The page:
Fond du Lac County; Creative Commons photo courtesy flickr.com/auvet
After two weeks of recall elections in Wisconsin, the Democratic Party has some things to crow about. On Tuesday, the party held onto the one seat it could have lost that day. And last week, the Democrats beat back primary challenges from Republicans trying to short-circuit those recall efforts.
“Tonight’s victory is the first step in winning back the majority and restoring bedrock Wisconsin values to the state Senate,” state Democratic Party Chair Mike Tate declared Tuesday.
Maybe, but what are the Wisconsin recalls actually about? Not every vote is focused on the balance of power in the state Senate or Gov. Scott Walker’s limiting the powers of public-sector unions. Some are about more local and personal issues.
As we noted Tuesday, the recall in the state’s 14th Senate District and in the Service Worker Center of Waushara County centers on the question of whether the small towns in the area, full of public-sector employees, will vote out a supporter of Walker’s plans. The sitting GOP Sen. Luther Olsen won in unopposed races in 2004 and 2008.
But in the state’s 16th Senate District, which holds the Emptying Nest of Fond du Lac County, the question is about much more about the personality and personal life of the incumbent. And in the 8th Senate District, which holds the wealthy sections of Milwaukee County (an Industrial Metropolis) and the wealthy Monied Burb counties around it, the issue is what will happen in an area where the political atmosphere is extremely charged.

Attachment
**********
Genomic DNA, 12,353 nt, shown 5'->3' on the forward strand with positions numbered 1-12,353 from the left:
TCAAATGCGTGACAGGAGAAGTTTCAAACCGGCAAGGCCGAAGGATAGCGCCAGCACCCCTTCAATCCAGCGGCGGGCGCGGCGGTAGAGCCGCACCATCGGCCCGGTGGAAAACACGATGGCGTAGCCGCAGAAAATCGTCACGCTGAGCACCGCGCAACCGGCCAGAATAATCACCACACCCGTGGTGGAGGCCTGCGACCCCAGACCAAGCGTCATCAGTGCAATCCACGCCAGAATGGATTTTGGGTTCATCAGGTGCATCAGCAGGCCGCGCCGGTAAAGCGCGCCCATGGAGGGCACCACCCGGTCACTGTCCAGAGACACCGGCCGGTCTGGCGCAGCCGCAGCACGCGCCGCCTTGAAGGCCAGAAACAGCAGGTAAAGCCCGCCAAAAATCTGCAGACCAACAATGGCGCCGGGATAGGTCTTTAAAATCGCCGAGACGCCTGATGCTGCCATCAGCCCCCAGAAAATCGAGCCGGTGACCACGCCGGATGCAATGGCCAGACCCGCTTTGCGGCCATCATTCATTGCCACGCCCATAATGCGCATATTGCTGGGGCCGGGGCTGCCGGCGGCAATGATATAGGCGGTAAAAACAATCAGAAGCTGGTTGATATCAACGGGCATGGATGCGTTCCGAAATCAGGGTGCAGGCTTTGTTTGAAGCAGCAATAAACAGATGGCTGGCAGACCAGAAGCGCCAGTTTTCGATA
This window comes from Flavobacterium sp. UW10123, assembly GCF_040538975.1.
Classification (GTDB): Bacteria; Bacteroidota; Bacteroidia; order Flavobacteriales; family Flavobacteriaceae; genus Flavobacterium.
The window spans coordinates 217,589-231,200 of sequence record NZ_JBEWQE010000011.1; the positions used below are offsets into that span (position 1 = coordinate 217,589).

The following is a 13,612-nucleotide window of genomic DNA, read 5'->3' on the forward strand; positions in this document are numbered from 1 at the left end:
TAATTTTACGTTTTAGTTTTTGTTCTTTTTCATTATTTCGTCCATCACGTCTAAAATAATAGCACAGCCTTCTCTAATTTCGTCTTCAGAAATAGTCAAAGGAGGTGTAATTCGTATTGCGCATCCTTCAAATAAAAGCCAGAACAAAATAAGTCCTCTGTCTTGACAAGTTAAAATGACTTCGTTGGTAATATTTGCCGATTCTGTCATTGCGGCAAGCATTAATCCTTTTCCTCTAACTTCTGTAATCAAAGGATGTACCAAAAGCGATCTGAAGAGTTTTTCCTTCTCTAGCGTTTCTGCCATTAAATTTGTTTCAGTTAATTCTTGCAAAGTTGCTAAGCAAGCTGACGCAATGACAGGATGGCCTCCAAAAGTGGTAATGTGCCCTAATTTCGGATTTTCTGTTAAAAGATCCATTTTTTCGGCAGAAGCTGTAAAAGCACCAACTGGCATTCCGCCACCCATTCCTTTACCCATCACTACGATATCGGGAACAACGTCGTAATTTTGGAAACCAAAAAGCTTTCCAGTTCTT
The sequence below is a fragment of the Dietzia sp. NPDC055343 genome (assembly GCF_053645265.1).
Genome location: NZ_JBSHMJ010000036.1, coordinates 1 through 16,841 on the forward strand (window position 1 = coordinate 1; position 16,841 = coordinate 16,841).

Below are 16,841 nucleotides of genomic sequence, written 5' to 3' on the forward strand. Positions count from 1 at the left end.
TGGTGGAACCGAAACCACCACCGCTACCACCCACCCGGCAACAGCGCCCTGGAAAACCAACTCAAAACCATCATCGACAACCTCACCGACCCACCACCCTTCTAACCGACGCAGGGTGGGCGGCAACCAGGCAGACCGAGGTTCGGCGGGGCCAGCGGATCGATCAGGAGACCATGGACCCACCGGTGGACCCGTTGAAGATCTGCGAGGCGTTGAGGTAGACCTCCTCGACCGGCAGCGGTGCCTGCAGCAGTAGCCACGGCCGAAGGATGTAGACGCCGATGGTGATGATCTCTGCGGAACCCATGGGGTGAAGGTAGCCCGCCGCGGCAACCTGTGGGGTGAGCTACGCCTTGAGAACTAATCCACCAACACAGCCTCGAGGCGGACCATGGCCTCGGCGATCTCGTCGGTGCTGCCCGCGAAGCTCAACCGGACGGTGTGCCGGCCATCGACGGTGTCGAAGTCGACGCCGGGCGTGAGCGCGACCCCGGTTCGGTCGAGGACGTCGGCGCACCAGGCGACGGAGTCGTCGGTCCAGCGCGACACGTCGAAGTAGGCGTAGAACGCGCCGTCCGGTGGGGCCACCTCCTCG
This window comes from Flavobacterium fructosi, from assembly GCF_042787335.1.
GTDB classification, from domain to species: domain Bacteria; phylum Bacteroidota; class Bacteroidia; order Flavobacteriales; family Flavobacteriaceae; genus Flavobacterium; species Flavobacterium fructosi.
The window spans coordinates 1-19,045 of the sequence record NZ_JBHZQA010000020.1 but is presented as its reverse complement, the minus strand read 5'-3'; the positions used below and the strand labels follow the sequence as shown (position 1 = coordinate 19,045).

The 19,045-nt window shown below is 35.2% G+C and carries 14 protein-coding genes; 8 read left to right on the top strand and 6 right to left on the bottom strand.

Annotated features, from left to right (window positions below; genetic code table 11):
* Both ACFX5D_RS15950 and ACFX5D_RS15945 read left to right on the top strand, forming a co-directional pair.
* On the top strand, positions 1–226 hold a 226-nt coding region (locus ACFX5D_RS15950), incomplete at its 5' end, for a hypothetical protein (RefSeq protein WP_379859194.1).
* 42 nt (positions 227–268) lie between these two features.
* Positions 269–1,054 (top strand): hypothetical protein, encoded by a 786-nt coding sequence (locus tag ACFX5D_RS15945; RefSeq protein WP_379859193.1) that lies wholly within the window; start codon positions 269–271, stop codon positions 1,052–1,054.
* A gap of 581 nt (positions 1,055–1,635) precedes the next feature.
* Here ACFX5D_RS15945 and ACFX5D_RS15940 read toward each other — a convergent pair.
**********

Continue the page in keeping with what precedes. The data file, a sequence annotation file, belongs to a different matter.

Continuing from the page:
A Personal Fight in Fond du Lac
If Wisconsin’s Democrats have any hope of taking back the state senate, they will likely have to win the recall fight against sitting state GOP Sen. Randy Hopper. Hopper won the seat in 2008 by a mere 200 votes and since then, beyond any blowups around Walker, his personal life has come under the microscope.
When a group of recall supporters marched on Hopper’s home in Fond du Lac, they were met by his estranged wife who told the crowd Hopper no longer lives there. Hopper’s new girlfriend is 19 years his junior and critics have raised questions about how she got her job.
None of that is the kind of thing that goes over particularly well in a small, aging community like Fond du Lac. And while most everyone we spoke with in town told us the recall is not a hot topic of conversation (something we also heard in Waushara County), driving around the streets of Fond du Lac there are more signs for Hopper’s opponent, Jessica King, than there are for him.
That’s especially significant when you consider Fond du Lac is Hopper’s hometown and King is deputy mayor of nearby Oshkosh. One employee at a local Taco Bell on the east side of town said the restaurant had a sign up supporting Hopper, but took it down after some members of community called to express displeasure.